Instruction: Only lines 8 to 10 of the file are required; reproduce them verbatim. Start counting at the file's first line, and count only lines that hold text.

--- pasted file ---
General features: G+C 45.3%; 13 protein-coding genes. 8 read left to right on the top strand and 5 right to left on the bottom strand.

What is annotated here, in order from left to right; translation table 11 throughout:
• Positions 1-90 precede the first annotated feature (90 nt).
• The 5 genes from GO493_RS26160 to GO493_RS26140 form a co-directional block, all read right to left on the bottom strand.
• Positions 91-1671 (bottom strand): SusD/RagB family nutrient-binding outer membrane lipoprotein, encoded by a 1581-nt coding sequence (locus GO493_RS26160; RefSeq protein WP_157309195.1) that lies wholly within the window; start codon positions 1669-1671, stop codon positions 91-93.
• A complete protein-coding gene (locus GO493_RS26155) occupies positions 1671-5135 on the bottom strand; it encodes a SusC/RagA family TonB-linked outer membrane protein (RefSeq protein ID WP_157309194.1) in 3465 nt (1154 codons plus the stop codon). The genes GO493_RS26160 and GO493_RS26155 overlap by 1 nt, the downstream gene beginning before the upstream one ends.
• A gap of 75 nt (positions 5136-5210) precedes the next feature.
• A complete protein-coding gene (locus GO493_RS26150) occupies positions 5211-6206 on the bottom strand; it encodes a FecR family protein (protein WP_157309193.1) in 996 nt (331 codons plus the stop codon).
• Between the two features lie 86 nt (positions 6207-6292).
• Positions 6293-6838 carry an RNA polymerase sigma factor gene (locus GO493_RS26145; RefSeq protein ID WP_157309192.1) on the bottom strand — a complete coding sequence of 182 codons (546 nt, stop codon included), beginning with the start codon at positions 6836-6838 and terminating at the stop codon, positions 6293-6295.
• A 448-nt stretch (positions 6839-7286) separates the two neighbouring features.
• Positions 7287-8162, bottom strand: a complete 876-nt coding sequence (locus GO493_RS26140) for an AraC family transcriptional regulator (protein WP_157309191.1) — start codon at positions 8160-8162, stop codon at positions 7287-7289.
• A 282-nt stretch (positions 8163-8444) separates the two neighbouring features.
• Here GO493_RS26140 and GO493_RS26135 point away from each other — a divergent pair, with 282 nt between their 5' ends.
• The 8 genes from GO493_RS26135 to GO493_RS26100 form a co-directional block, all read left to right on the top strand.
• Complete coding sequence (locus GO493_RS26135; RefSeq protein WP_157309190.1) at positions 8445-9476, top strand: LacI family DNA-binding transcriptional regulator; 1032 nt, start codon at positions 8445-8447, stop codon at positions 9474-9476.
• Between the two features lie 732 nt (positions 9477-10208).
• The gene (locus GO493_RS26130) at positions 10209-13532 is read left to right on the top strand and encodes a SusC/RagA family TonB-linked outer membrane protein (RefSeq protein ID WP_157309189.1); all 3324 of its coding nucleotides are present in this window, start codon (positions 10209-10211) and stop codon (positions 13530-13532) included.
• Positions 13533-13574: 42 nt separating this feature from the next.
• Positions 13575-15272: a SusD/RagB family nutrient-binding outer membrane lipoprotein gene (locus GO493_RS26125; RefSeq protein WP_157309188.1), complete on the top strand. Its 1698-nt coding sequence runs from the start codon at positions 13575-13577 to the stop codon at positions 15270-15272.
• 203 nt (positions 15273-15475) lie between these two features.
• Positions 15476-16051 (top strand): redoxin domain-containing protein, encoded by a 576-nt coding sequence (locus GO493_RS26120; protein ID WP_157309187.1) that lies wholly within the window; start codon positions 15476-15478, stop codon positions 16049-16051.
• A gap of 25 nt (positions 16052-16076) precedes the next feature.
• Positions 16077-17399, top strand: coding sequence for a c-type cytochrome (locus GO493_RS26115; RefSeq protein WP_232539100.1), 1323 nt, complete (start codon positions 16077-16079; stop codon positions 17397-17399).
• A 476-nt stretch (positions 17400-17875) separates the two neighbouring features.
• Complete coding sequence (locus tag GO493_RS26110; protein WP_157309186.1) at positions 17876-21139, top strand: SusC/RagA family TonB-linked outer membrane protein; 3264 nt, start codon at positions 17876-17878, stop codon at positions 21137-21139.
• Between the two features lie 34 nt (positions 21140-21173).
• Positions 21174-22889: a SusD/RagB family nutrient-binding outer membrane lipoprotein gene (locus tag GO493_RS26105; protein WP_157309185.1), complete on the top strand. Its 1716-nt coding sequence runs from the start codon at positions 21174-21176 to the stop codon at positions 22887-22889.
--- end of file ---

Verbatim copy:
• A complete protein-coding gene (locus GO493_RS26150) occupies positions 5211-6206 on the bottom strand; it encodes a FecR family protein (protein WP_157309193.1) in 996 nt (331 codons plus the stop codon).
• Between the two features lie 86 nt (positions 6207-6292).
• Positions 6293-6838 carry an RNA polymerase sigma factor gene (locus GO493_RS26145; RefSeq protein ID WP_157309192.1) on the bottom strand — a complete coding sequence of 182 codons (546 nt, stop codon included), beginning with the start codon at positions 6836-6838 and terminating at the stop codon, positions 6293-6295.